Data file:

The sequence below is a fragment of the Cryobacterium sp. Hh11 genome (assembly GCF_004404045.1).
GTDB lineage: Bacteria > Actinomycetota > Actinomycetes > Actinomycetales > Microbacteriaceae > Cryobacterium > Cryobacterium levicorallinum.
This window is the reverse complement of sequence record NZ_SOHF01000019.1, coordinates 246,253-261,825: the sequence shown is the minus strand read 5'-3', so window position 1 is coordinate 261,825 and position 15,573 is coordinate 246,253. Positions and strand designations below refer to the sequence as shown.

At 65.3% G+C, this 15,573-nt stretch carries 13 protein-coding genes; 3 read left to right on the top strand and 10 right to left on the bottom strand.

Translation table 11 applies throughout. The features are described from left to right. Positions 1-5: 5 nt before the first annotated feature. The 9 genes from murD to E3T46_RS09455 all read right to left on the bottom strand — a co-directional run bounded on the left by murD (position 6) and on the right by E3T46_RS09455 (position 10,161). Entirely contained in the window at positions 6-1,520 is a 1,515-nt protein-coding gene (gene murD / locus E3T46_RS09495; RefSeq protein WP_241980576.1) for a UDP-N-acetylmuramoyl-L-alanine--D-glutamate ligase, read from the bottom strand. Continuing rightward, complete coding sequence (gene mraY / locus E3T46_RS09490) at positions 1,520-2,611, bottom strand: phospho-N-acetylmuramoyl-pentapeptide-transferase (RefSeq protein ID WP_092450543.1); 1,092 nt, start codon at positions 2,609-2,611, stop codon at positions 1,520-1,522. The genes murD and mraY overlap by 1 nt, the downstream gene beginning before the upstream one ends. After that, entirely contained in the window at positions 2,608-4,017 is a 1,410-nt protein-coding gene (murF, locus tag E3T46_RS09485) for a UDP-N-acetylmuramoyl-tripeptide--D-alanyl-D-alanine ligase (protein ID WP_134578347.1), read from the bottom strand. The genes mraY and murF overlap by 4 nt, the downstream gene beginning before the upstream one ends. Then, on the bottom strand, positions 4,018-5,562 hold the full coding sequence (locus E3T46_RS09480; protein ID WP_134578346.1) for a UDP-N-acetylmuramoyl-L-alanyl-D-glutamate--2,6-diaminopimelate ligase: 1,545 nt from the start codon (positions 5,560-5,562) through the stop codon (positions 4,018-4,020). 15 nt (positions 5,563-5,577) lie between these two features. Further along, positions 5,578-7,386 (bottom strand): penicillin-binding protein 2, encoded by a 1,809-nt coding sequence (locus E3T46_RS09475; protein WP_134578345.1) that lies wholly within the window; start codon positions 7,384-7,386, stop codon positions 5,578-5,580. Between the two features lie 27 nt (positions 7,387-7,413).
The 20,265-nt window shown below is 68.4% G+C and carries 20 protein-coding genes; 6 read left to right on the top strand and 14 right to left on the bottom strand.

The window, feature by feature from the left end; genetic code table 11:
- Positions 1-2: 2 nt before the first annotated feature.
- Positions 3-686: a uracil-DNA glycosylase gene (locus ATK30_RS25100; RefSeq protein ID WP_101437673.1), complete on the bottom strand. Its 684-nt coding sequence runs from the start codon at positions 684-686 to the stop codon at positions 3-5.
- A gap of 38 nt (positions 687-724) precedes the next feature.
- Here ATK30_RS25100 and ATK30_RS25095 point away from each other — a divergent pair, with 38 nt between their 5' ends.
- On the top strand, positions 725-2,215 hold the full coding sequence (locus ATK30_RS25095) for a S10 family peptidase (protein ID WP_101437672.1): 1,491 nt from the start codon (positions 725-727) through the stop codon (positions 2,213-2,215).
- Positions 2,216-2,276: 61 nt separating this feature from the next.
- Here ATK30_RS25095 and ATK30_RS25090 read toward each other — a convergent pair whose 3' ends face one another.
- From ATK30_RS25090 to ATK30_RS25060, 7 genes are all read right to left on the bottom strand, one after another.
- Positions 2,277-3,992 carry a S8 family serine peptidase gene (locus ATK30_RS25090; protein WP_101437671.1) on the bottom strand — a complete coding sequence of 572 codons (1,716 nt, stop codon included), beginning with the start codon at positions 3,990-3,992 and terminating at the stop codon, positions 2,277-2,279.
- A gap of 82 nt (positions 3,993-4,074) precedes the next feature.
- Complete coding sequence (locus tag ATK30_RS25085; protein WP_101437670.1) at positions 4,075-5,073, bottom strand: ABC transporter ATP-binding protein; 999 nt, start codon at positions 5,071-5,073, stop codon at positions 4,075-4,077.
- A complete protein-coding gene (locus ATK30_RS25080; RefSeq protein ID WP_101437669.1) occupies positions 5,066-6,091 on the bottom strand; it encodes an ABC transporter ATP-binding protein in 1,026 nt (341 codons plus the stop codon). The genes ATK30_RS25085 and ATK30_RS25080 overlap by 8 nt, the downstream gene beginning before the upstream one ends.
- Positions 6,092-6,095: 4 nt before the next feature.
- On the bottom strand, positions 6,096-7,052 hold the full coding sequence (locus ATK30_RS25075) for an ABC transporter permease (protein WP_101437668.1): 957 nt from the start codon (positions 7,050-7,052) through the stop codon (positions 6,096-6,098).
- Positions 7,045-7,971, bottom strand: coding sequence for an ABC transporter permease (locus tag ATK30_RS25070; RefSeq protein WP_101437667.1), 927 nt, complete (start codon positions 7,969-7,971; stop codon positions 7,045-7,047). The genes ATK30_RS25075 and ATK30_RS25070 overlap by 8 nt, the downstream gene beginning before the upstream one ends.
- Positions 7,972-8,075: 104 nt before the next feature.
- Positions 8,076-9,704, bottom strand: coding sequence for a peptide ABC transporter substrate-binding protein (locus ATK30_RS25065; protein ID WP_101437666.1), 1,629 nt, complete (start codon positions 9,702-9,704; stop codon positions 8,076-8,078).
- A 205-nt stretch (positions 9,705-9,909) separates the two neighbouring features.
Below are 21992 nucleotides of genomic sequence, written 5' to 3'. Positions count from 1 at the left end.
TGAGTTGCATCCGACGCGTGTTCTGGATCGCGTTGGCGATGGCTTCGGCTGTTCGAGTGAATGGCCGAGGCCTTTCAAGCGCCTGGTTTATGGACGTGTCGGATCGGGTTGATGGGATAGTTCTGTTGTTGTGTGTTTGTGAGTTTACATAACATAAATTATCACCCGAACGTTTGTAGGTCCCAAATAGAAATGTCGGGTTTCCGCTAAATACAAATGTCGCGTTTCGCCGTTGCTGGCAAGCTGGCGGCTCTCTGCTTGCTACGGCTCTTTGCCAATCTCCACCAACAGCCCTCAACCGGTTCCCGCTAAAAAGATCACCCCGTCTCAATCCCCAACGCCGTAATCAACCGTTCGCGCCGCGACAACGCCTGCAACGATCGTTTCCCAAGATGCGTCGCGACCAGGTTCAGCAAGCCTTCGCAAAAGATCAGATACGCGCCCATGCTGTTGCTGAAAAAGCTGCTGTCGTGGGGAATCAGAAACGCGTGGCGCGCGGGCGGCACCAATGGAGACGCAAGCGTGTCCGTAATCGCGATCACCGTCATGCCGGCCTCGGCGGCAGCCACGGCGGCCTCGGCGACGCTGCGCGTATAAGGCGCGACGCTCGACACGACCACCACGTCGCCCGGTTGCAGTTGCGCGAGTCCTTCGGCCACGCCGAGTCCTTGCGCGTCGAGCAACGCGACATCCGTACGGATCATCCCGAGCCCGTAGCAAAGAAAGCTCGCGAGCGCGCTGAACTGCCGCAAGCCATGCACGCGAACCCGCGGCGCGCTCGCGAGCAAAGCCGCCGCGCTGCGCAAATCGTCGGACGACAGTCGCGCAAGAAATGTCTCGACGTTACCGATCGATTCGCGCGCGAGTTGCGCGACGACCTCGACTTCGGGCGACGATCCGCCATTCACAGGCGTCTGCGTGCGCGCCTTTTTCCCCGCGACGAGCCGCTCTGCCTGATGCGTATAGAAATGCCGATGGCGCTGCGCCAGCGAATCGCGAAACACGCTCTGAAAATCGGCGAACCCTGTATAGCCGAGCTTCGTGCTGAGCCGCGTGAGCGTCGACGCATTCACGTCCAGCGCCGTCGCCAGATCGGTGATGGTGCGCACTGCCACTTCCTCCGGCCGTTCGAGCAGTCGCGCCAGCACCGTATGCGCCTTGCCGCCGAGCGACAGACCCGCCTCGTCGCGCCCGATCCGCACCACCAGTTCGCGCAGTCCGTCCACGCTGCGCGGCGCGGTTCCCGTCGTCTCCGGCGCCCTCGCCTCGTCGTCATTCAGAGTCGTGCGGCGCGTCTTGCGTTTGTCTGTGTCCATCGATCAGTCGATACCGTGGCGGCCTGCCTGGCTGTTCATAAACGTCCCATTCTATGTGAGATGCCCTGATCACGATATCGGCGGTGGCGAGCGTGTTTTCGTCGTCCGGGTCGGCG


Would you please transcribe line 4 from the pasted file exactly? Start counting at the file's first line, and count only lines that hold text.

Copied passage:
At 65.3% G+C, this 15,573-nt stretch carries 13 protein-coding genes; 3 read left to right on the top strand and 10 right to left on the bottom strand.